A wonderful world of waterfalls, sea caves, coastal cliffs,rocky headlands, the Catlins is nature lover and walker paradise with amazing places to explore.
The Catlins is blessed with some spectacular waterfalls. The most famous of these is Pūrākaunui Falls - a magnificent waterfall surrounded by bush that cascades 20 metres over three distinct tiers. The waterfall is a short walk from a side road off the main Owaka-Invercargill highway.
Nearby you'll find the smaller but beautiful Matai Falls right next to Horseshoe Falls. Further south-west, the 22-metre McLean Falls is a pleasant 40-minute return walk into Catlins Conservation Park. Last but not least Koropuku is somewhat of a hidden gem even though it is signposted off the main Chaslands highway.
Part of the Catlins River-Wisp Loop Track, this walk well-formed track has it all, from rushing rapids and spectacular views to rare birds and delicate orchids. Beginning near the Tawanui camping area between Owaka and Papatowai, the first part of the track leads you through native silver beech forest alongside the Catlins River. The five-hour challenging walk is a chance to see rare forest birds such as the rare mohua (yellowhead) and rifleman. With any luck, you'll also see native parakeets. Beautiful lichen, fungi, moss and liverworts are a feature of the forest floor.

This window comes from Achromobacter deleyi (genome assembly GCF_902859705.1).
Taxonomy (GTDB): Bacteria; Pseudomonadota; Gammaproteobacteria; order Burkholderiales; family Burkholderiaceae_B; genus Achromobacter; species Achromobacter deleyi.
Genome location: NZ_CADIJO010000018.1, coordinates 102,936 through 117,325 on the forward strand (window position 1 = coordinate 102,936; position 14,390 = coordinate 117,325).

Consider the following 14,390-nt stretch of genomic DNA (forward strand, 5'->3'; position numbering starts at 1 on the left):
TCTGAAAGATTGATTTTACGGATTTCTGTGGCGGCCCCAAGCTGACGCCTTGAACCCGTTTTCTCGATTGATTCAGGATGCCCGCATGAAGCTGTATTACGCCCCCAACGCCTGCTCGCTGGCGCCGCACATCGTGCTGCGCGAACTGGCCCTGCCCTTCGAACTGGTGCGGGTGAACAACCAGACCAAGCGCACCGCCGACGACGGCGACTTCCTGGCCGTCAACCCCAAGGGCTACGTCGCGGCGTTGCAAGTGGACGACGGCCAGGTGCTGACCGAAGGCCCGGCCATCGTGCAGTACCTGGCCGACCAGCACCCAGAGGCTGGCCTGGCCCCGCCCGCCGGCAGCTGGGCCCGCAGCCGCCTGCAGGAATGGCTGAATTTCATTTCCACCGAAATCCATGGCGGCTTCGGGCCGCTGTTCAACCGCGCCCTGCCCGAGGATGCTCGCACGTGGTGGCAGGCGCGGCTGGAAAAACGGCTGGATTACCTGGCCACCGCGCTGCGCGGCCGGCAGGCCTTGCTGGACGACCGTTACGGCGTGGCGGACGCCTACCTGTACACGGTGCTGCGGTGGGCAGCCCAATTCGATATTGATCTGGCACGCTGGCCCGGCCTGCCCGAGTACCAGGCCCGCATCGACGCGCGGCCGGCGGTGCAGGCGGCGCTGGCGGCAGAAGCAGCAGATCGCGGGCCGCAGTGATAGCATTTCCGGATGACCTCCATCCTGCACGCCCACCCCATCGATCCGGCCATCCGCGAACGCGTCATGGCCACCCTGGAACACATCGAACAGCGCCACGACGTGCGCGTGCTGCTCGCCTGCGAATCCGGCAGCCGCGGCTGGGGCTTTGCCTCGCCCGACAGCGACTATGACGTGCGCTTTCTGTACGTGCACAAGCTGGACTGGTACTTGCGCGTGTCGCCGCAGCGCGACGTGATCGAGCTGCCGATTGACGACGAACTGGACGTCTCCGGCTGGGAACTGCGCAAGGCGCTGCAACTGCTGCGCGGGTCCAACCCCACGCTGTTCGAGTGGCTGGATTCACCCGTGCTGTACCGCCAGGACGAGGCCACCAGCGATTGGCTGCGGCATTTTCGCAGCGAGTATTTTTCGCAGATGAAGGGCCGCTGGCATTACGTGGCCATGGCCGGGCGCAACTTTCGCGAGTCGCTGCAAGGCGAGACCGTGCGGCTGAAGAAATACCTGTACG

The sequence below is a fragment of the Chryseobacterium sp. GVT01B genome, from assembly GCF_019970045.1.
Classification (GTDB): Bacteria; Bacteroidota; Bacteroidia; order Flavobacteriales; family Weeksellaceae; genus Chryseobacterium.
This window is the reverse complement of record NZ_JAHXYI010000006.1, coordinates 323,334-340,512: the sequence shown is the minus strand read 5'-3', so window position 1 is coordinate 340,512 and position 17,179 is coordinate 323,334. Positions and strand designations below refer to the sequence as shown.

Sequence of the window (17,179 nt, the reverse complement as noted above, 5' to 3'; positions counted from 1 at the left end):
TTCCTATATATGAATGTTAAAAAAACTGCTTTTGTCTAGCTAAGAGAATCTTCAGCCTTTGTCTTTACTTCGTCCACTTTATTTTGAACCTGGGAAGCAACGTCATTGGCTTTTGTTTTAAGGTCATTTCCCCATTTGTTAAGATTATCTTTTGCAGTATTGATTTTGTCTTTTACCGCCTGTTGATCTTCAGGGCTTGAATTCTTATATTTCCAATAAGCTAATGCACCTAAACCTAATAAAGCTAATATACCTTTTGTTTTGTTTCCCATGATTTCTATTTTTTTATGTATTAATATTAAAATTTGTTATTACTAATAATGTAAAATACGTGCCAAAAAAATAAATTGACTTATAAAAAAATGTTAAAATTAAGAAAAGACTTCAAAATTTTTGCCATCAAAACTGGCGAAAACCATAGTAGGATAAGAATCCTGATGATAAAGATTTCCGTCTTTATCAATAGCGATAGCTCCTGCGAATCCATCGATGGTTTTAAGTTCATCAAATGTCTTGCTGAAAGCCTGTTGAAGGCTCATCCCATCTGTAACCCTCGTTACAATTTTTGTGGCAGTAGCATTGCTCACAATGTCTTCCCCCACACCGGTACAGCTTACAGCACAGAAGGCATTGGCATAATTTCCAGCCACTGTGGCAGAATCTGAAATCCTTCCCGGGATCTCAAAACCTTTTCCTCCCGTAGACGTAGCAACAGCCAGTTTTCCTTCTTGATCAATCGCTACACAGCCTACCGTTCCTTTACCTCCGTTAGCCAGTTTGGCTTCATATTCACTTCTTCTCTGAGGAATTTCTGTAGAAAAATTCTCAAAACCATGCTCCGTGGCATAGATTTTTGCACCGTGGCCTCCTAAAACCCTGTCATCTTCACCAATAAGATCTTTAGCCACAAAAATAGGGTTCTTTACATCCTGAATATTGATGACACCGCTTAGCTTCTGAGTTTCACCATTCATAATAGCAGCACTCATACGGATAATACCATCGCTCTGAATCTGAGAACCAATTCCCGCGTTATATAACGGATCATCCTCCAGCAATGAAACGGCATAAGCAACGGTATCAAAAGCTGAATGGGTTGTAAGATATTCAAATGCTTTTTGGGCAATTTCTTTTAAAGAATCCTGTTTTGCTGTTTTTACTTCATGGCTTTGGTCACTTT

Four wire-rope suspension bridges form part of the track, and - if you prefer something a bit shorter - sections of the track can be walked separately; as there are several entry/exit points along the way.
Another spectacular sight in this area is Jack's Blowhole, located in Tunnel Rocks Scenic Reserve. A large cavity that's 55 metres deep and 200 metres from the sea, the blowhole was formed after a large subterranean cavern caved in. At high tide during a swell, waves are compressed through the underground tunnel.
This marvellous mirror lake tells the story of rainforest regeneration, from mature podocarp forest at the beginning of the track to wetland plants at the lake's edge. During summer the red brilliance of flowering rata is stunning. It is a special serene spot.
Just up the road from Lake Wilkie is another tranquil sanctuary. The boardwalk snakes through wetlands in what feels like a natural amphitheatre in the heart of the bush. It is a magical and mystical place which explains why it is ‘Tapu” which is Maori for a sacred spot.